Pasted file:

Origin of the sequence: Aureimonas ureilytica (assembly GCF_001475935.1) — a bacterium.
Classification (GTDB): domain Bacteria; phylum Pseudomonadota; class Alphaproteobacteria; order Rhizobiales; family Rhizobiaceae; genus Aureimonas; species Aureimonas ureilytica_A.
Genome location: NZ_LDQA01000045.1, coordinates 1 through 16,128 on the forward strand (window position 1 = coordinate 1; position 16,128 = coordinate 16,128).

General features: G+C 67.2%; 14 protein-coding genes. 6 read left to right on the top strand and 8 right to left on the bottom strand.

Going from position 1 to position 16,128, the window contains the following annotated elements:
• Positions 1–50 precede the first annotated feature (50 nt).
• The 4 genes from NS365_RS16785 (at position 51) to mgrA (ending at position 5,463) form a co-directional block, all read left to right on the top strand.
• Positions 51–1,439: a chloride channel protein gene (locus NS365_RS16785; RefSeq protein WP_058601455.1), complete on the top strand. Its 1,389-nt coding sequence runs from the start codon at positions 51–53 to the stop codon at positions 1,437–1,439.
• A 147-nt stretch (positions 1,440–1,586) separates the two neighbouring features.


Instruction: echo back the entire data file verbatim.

Origin of the sequence: Aureimonas ureilytica (assembly GCF_001475935.1) — a bacterium.
Classification (GTDB): domain Bacteria; phylum Pseudomonadota; class Alphaproteobacteria; order Rhizobiales; family Rhizobiaceae; genus Aureimonas; species Aureimonas ureilytica_A.
Genome location: NZ_LDQA01000045.1, coordinates 1 through 16,128 on the forward strand (window position 1 = coordinate 1; position 16,128 = coordinate 16,128).

General features: G+C 67.2%; 14 protein-coding genes. 6 read left to right on the top strand and 8 right to left on the bottom strand.

Going from position 1 to position 16,128, the window contains the following annotated elements:
• Positions 1–50 precede the first annotated feature (50 nt).
• The 4 genes from NS365_RS16785 (at position 51) to mgrA (ending at position 5,463) form a co-directional block, all read left to right on the top strand.
• Positions 51–1,439: a chloride channel protein gene (locus NS365_RS16785; RefSeq protein WP_058601455.1), complete on the top strand. Its 1,389-nt coding sequence runs from the start codon at positions 51–53 to the stop codon at positions 1,437–1,439.
• A 147-nt stretch (positions 1,440–1,586) separates the two neighbouring features.